Pretty straight forward, put what needs to be setup before the bug occurs, it can also include what machine configuration you used (if its meaningful)

Steps To Reproduce
Another straight forward area of the bug report. what you want to aim for here is that someone who knows nothing about the bug and possibly very little about the product can reproduce it. There preferrably should be no questions about how to hit the problem again (I do realize this is problematic with the bugs that appear to happen ‘randomly’)

Bug Details
The important things to include here are what the problem is (as you see it) and what you think should be happening. If you do not but a suggestion or desired outcome, the bug is not nearly as useful.

Frequency
This is a field that does not always apply, it generally is important with bugs that have to do with scalability and ones that seem to happen intermittently.

The Bug Report:

Title: Having the ‘Create Source’ window open results in any other open window becoming unusable

Preconditions:

  • Two instances of MS Office Open

Steps to Reproduce

  • In the first MS office window click the references tab
  • In the toolbar click ‘Insert Citation’
  • In the drop down list click ‘New Source’, the create source window will open
  • Click the mouse onto the second Office window

Bug Details

  • At this point nothing can be done in the second open window, you cannot click, or manipulate the window in any way.
  • Desired Outcome: The second MS Office window should not be affected by the Create Source window in any fashion
  • Note: A further issue is that a new Office window does cannot be opened (for example from the start window)

Frequency

  • Anytime the Create Source window is open

So there you have the bug report, if I had access to the proper software I would also have made and attached a video of the problem, video is a great bug reporting tool, one that I suggest is BB TestAssistant .

Let me know what you thought of my bug report! Does it match how you file bugs?

–Steve

Posted in Bugs in the wild, Testing | Tagged: , , , , , , , | Leave a Comment »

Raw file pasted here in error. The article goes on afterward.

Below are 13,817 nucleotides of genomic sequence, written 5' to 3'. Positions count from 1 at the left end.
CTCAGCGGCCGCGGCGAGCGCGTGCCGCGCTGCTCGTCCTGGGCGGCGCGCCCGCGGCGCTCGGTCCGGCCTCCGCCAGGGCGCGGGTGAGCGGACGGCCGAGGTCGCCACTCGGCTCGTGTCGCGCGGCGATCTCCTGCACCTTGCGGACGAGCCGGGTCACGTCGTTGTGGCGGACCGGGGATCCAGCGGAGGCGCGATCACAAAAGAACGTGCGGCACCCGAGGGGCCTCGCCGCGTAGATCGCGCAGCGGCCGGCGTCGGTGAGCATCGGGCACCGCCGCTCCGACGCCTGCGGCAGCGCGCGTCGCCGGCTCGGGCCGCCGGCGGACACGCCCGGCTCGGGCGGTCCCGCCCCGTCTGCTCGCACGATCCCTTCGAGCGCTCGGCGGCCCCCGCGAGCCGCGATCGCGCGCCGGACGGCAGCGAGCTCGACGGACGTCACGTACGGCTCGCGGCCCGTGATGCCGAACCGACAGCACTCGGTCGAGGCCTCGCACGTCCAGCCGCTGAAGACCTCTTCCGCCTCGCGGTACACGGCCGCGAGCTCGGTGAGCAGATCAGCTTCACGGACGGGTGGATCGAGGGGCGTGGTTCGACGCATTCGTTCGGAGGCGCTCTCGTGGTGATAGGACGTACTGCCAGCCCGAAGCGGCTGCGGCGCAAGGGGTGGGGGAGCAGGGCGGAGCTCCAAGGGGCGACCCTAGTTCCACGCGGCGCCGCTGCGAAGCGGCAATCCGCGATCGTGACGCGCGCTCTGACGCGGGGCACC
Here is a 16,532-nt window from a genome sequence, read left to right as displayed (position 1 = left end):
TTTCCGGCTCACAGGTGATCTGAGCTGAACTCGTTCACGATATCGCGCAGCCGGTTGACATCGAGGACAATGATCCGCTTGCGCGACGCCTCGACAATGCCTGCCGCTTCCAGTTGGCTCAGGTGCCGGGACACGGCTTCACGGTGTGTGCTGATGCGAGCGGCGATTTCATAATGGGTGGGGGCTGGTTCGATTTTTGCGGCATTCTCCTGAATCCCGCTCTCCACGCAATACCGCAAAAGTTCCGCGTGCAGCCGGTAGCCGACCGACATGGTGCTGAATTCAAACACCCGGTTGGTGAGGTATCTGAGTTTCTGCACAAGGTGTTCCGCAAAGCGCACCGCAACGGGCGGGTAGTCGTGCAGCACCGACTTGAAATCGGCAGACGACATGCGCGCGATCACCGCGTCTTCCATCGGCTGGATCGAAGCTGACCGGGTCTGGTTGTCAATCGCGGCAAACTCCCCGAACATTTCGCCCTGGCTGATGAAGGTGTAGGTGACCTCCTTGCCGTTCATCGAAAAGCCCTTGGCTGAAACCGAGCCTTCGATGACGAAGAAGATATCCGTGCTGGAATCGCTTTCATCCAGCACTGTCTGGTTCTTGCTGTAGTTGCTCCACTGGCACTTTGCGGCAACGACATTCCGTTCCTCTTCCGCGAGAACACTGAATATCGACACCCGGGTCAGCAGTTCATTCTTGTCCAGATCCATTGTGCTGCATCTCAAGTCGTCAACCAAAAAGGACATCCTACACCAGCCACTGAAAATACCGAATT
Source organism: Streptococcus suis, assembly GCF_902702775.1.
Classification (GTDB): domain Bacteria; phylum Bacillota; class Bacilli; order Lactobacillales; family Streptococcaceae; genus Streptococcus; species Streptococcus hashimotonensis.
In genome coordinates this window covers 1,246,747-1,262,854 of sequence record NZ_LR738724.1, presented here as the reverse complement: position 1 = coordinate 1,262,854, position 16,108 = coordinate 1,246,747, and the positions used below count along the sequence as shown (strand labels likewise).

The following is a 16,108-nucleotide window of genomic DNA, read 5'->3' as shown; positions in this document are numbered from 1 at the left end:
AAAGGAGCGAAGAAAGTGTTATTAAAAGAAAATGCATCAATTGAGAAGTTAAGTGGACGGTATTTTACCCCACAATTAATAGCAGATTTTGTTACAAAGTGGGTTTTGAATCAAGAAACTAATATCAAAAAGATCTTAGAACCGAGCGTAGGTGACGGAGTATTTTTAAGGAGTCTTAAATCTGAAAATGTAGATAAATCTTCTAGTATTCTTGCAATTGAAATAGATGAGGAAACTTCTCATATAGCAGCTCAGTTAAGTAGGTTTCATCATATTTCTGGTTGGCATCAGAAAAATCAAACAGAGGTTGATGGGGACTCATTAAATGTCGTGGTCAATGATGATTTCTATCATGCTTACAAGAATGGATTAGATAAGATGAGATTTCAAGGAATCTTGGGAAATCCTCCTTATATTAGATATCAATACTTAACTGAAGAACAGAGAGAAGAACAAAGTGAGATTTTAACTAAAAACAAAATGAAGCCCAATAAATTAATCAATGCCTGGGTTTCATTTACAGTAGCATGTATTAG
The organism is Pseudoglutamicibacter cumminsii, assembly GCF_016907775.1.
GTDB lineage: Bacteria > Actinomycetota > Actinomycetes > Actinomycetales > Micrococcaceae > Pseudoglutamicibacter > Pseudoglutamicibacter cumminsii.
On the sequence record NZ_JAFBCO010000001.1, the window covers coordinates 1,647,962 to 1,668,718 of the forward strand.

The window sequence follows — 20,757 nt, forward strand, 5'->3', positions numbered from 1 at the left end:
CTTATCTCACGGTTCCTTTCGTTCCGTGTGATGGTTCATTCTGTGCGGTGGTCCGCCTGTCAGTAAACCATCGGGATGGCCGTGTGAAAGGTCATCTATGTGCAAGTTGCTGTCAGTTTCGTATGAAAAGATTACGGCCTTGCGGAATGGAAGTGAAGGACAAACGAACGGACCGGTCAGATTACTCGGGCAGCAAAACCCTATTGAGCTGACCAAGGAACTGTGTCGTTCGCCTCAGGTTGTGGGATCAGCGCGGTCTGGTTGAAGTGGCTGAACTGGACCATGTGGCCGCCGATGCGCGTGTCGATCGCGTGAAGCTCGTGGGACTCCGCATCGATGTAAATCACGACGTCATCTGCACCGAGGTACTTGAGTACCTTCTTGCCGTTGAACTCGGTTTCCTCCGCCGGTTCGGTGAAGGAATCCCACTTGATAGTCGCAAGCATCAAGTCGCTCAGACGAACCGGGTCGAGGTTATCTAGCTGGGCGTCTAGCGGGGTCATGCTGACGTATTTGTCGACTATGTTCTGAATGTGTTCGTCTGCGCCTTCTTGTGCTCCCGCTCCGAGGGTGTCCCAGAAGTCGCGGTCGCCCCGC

Bugs in the Wild: In Flight Edition

Posted by Steve on August 29, 2008

I was recently on an air canada flight down to San Francisco to visit my parents and I had a touch screen in flight entertainment system (here is a link to a picture if you want to see).

The first thing that I start with is simply watching a TV show, as I wanted to relax a little, but as the flight progressed I decided to see what the entertainment system had to offer. I notice there is an option to listen to music, so I navigate over to there and start setting up a playlist. This is where I noticed the problem. The whole playlist (if it is over 5 songs long) does not fit on the screen, therefore there are arrows that you can click on to go up and down on the playlist; and if you get to the top or bottom of the playlist the respective up or down arrow gets disabled. Makes sense, why would you need to go up anymore if you are at the top of the playlist, right? Because of the title of the post, obviously this is wrong! What they forgot to take into account is that when you click on song that is at the bottom of those displayed on the screen, the screen re-centres around that song, thus if you click the fourth song on the list, you can no longer see the first song, and at this point in time the go up arrow is also still disabled!

There is of course a fix to this, you can simply click the down arrow and the up arrow will fix itself, but if you were really malicious you could have so that both arrows got diabled and you would have to exit and re-enter the audio screen.

I thought this was a fun little bug in a real world situation.

–Steve

Posted in Bugs in the wild, Testing | Tagged: , , , , , , | 2 Comments »

Bugs in the Wild, the Irony Edition

Posted by Steve on June 18, 2008

It has been a while since I wrote a post specifically about testing, and I ran into an opportunity that I couldn’t resist. I am attending a software test conference, CAST, that is in Toronto, in about a month. I am looking forward to this because there are some good speakers lined up, and I am attending a tutorial that is going to be done by Jerry Weinburg, who if you do not know, has written a whole host of books on various topics that relate in many different ways to testing.

Now where the testing part comes in is when I got an e-mail this morning stating that I have officially been signed up for CAST, and can go see what I am signed up for. I decide to click on the link to give the website a little look, and I was very glad I did, because it gave me, as you can seen in the screenshot below, a humourous dose of irony.

Yes, that is correct, there is a very large, noticeable and common mistake in the text, an apostrophe is accidentally displayed as: �

I did notify them of this error before putting up my post, just to give them a little heads up, but I did get a good laugh that there was a bug on a website for a software testing conference!

–Steve

Post Script:
If you have interest in the conference, you can check it out here: http://www.associationforsoftwaretesting.org/drupal/conference

Posted in Bugs in the wild, Testing | Tagged: , , , , , , , | 2 Comments »